Trapistan Volume 2 by ZEEMUFFIN, featuring her favorite productions from the artists.

WATTBA was made in 6 days, that’s pretty crazy. I mean sometimes it takes hours, niggas like record 10 songs in a whole session. Niggas will have a whole mixtape. But you know it ain’t about how fast you put them out. Only the real talented ones who put them out fast go crazy, like Future, Thug. It’s more Atlanta artists.

I know you said you like to be a behind the scenes guy, but now you’re DJ’ing, most recently at TomorrowWorld and Fool’s Gold Day Off in Atlanta. How’s that going? I mean I used to be more of a behind the scenes guy. People kind of pushed me forward to be out. I guess ’cause of the hair, my style of music, the way of dressing or whatever. DJ’ing is actually fun too. I don’t like to get too far into it because I’m a producer first but it’s fun. You get to take a load off with your friends and your fans. I like to jump in the crowd and fuck around. My friends are out there, my camera crew, my online crew. Everybody turn up. They gonna have to start paying these niggas! [Laughs]

Is Atlanta where you create best? Would you ever move to another city? Man, you can never move from Atlanta. It’s where the vibe at. You can go to LA for two or 3 weeks, but you’re gonna want to come back. Trust me. It’s where the vibe at. Where you gonna go? Omaha? I got my Miami patnas but the music scene ain’t popping out there.

You’ve talked about being one of the greats. Is that in the realm of trap music? Or beyond? Man, trap is my thing. I’m doing R&B, pop records. I mean the shit we’re doing is pop! It’s popular music. I’m doing everything except for EDM. That shit don’t fit me.

That “Nightcrawler” track on Travi$ Scott’s album that you worked on is the craziest record by far. I still got the Instagram video up for when we was making that shit—I think it was like 38 weeks ago. Man, there was so much lean. There was so much weed! It was crazy [laughs]. Man my whole body was numb. Just cookin’ up numb, my hand just clicking this shit. Yeah man, Travis a cool dude. Shotout Metro [Boomin] and Allen [Ritter].

Word, so do you think you work better alone or collaborating? Either. But it’s just like I can’t go into the studio with a lot of producers. Like if it’s not the legends like Polow [Da Don] or [Timbaland], like some people are just not meant to click and make beats together. Some people gotta send shit over email and let me do what I do and I send them something and they do what they do... I’ve been doing a few collabos but working a lot on my own too.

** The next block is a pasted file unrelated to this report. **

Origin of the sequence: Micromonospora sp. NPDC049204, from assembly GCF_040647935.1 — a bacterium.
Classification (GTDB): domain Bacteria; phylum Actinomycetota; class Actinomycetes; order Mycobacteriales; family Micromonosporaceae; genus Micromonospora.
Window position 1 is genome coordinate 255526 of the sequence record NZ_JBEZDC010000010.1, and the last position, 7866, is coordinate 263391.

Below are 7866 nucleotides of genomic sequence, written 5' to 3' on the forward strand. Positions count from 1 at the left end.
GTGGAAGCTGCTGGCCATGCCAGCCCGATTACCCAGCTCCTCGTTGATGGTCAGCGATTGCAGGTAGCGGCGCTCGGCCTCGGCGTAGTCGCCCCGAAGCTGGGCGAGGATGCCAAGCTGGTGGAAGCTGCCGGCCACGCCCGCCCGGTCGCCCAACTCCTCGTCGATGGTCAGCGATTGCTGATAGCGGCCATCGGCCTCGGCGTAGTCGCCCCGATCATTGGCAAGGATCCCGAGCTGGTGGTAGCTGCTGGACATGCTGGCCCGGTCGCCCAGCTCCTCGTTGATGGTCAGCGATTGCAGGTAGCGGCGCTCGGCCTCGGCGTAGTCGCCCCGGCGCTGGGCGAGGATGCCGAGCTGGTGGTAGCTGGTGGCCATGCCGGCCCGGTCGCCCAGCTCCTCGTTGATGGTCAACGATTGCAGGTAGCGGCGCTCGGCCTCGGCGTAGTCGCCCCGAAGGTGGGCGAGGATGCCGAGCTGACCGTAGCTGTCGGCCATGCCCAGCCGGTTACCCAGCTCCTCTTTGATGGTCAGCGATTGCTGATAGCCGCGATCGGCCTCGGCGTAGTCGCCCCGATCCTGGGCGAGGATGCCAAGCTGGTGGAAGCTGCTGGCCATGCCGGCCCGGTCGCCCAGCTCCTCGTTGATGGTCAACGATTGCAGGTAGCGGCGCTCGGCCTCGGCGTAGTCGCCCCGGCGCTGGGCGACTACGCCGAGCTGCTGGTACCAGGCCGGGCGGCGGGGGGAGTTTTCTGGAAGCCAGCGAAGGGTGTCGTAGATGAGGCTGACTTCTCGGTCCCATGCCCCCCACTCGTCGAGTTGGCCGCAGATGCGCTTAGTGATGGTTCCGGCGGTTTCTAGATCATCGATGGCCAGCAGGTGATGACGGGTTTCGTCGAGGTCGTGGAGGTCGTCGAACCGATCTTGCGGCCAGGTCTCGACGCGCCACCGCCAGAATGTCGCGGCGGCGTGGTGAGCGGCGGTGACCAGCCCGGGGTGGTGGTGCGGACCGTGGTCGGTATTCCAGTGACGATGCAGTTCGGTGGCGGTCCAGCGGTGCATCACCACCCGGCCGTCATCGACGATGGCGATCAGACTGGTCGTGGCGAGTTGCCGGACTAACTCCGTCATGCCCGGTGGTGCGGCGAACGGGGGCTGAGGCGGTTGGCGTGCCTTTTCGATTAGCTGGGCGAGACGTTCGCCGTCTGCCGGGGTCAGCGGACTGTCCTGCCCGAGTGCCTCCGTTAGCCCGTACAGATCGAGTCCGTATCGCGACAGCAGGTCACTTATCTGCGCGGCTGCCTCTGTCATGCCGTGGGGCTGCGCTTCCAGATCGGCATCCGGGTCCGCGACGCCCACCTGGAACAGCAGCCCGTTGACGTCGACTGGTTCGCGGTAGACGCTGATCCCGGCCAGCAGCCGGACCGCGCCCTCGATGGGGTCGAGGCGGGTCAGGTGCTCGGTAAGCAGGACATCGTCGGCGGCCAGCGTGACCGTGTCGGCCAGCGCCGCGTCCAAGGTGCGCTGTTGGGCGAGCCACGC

So you recently ventured into fashion? There’s a few companies I’m thinking to collab with for clothing and shoes. Because like growing up, you know how you have shit and then you lose it all. At one point I felt like I was the prince of America. My momma had all the fucking money and then she got married and shit happened. When you lose it all you gotta learn how to dress with the shit that you got. You might take some pants and wear the same pants four times in a row to school like fuck it and change the shirt, jacket, and the shoes and go to the club and do the same thing. Fake it ’til you make it.


What’s up next after Sacii Lyfe? I got an EP coming out that I can’t talk about right now. I’m working on everybody album. I don’t want to oversaturate myself. I mean I fuck with niggas but it’s just like, “Why are we working? Like are we actually making money together or what are we doing?” It’s pointless if we don’t have a relationship. Pause. We don’t have a music relationship where I’m pulling up on you.

What’s your advice to upcoming producers? Create your own sound first. Then work on being more simpler with your melodies and having your drums out there. Like the only way you’re gonna get rhythm is if you hear a clap, snare, hi-hat, kick, bass drum. You gotta hear it. If you can’t hear it there’s no way for you to move, dance or dab to that motherfucker. And then once you find that shit out man, you’ll be able to come together with other producers and join your sound with theirs and make it epic. Make it just the best. Never stop. Work like you ain’t got no records. Forreal man, just get high bruh and just work.


TM88 artwork by Nick Diminico.